Jonathan Zimmerman commentary: How the GOP gave up on American exceptionalism
Is this a great country, or what?
That’s been a 50-year refrain of Republicans, who have made “American exceptionalism” into a kind of emblem for their party. America is a unique force in world history, they insist, a beacon of hope and liberty for the entire globe.
That’s over and done. Republicans still mouth the pieties of American exceptionalism, of course, especially around election time. For all practical purposes, however, they have rejected it. To the Grand Old Party, America ain’t so grand.
Witness the standard Republican responses to the massacre in Uvalde, Texas, where 19 children and two adults were slaughtered by an 18-year-old with an AR-15-style rifle. Dismissing pleas for gun regulation, GOP politicians said the only way to guard against such massacres is to make sure that other citizens — you know, the good guys — are armed.
Think about what that says about America if they’re right. It means that we no longer have a nation that can protect its own people, which is a fundamental duty of governments everywhere. It means that we can’t trust the officials we elect to make us any safer. It’s each man and woman — and, yes, child — for themselves.
How great does that sound, to you? To me, it’s a vision from hell. It’s not a place where I’d like to bring up my own kids, or to grow old myself. It’s a war of all against all, where only the strong — and, of course, the armed — survive.
It’s also a place afflicted by “cultural sickness,” as U.S. Sen. Ted Cruz told the National Rifle Association convention three days after the Uvalde massacre. The problem in America “has never been about guns,” the Republican from Texas said. It’s “despair and isolation and violent hatred,” which have infected the heart — and the soul — of the nation itself.
“Tragedies like the events of this week are a mirror forcing us to ask hard questions, demanding that we see where our culture is failing, looking at broken families, absent fathers, declining church attendance, social media bullying, violent online content, desensitizing the act of murder in video games,” Cruz declared.
Again, is that the country where you want to live? All of the issues Cruz identified are real, of course. But if we look in the mirror, and that’s all we see, well, what does that say about us? Nothing good, that’s for sure.
The rest of the world has been looking at us, too, and wondering what is ailing America. Other countries see us as exceptional — in exactly the wrong ways.
That’s what a British reporter said, in a revealing exchange with Cruz following a vigil for the victims in Uvalde. “Why does this only happen in your country?” the reporter asked Cruz. “Why is this American exceptionalism so awful?”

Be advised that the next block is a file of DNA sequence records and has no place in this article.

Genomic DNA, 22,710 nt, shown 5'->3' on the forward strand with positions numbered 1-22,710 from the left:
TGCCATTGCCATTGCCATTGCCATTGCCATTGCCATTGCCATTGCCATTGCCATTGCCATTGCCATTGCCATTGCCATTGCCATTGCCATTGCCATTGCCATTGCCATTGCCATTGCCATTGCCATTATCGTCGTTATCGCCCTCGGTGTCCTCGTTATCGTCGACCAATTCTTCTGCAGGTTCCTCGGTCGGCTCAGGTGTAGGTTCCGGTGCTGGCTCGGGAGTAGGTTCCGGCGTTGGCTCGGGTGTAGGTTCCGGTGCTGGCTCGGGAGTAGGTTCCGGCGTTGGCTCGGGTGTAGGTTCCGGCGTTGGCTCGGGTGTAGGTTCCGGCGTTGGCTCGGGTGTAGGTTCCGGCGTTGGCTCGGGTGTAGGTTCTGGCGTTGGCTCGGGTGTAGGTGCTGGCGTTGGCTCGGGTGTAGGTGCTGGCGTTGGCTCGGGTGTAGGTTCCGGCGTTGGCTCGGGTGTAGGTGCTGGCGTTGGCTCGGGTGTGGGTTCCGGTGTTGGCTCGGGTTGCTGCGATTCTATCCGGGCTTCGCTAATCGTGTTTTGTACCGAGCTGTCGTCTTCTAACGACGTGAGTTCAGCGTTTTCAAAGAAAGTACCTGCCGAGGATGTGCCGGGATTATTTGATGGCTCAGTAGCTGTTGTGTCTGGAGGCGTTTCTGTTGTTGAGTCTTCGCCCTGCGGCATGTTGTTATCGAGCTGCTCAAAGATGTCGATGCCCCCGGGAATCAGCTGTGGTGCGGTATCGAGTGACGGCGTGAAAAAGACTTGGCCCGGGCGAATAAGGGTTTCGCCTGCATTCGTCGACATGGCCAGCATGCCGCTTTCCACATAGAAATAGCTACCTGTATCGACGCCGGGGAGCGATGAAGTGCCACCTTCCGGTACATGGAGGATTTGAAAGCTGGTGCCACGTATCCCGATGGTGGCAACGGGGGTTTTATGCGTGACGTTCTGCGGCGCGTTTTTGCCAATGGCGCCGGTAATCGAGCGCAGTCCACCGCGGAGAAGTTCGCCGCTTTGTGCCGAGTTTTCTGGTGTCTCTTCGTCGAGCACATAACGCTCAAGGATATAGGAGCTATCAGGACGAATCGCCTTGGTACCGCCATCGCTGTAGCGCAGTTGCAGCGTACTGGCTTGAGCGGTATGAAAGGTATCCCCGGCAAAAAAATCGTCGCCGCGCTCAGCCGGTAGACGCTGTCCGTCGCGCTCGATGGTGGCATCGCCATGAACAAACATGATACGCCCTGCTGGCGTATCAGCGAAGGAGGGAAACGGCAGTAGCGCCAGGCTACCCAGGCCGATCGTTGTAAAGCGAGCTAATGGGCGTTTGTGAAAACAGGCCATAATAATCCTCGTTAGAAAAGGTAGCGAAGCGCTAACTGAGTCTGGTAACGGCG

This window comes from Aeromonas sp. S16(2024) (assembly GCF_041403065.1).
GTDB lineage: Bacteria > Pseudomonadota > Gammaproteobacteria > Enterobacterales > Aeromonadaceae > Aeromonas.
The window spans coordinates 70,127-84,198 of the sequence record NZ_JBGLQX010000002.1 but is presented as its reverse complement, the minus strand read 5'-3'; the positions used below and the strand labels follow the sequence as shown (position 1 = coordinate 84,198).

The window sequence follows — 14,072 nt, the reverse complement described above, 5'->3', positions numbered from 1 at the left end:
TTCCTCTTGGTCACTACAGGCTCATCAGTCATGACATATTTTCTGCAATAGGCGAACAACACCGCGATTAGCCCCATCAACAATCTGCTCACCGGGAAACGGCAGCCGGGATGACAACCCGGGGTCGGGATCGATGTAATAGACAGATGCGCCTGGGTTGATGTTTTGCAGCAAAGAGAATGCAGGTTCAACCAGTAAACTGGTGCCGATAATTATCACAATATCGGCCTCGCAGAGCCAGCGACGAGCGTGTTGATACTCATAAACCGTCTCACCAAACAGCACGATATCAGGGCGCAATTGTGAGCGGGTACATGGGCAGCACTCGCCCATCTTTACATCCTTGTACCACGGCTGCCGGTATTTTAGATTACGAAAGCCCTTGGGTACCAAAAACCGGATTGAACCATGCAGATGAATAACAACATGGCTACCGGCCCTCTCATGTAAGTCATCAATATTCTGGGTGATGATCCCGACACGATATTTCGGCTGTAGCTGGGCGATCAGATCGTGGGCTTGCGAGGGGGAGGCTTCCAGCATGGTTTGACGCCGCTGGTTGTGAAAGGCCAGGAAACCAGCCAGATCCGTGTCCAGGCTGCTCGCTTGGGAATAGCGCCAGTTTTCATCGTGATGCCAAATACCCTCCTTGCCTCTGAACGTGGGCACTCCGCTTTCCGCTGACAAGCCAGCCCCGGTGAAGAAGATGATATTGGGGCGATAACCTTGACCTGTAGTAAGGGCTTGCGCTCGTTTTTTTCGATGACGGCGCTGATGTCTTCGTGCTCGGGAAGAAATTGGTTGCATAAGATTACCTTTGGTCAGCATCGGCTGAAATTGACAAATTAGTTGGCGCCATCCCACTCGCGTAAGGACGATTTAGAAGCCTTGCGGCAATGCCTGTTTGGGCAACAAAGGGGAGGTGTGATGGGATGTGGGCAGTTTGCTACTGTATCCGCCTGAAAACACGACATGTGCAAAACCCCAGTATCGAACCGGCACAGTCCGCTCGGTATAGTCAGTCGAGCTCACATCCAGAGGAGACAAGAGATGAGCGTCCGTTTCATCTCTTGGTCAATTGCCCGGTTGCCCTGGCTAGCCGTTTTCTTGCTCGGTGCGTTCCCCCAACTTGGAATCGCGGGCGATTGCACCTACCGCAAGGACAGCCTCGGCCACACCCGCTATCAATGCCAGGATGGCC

The phrase clearly rankled Cruz. “I’m sorry you think American exceptionalism is awful,” he shot back. The reporter replied that he was only condemning “this aspect of it” — that is, mass shootings — but Cruz wasn’t having it.
“Why is it that people come from all over the world to America?” he asked. “‘Cause it’s the freest, most prosperous, safest country on Earth — stop being a propagandist.”
Let’s leave aside the efforts by Cruz and the GOP to keep people from coming to America: the Muslim ban, the Mexican wall and more. The idea of America as the “safest country on Earth” contradicts everything we know about firearm deaths, which increased in the U.S. nearly 10% between 2003 and 2015, even as they fell in other wealthy democracies.
More to the point, given the tragedy in Uvalde, children are vastly more likely to die from guns here. In a recent study of 31 high-income countries — mostly in Europe — the U.S. accounted for 92% of all of the firearm deaths of children between 5 and 14. Yes, you read that right: More than 9 of 10 of the kids who died from guns did so right here in the USA.
For the life of me, I don’t know how you can square that with the idea that America is the greatest — or the freest, or the safest — country on earth. And I don’t think Republicans can, either. To borrow from Cruz, they should stop posturing as propagandists for American exceptionalism. They gave up on it a long time ago.
Jonathan Zimmerman teaches education and history at the University of Pennsylvania. He is the author of “Whose America? Culture Wars in the Public Schools,” which will be published in a revised 20th anniversary edition this fall by the University of Chicago Press.
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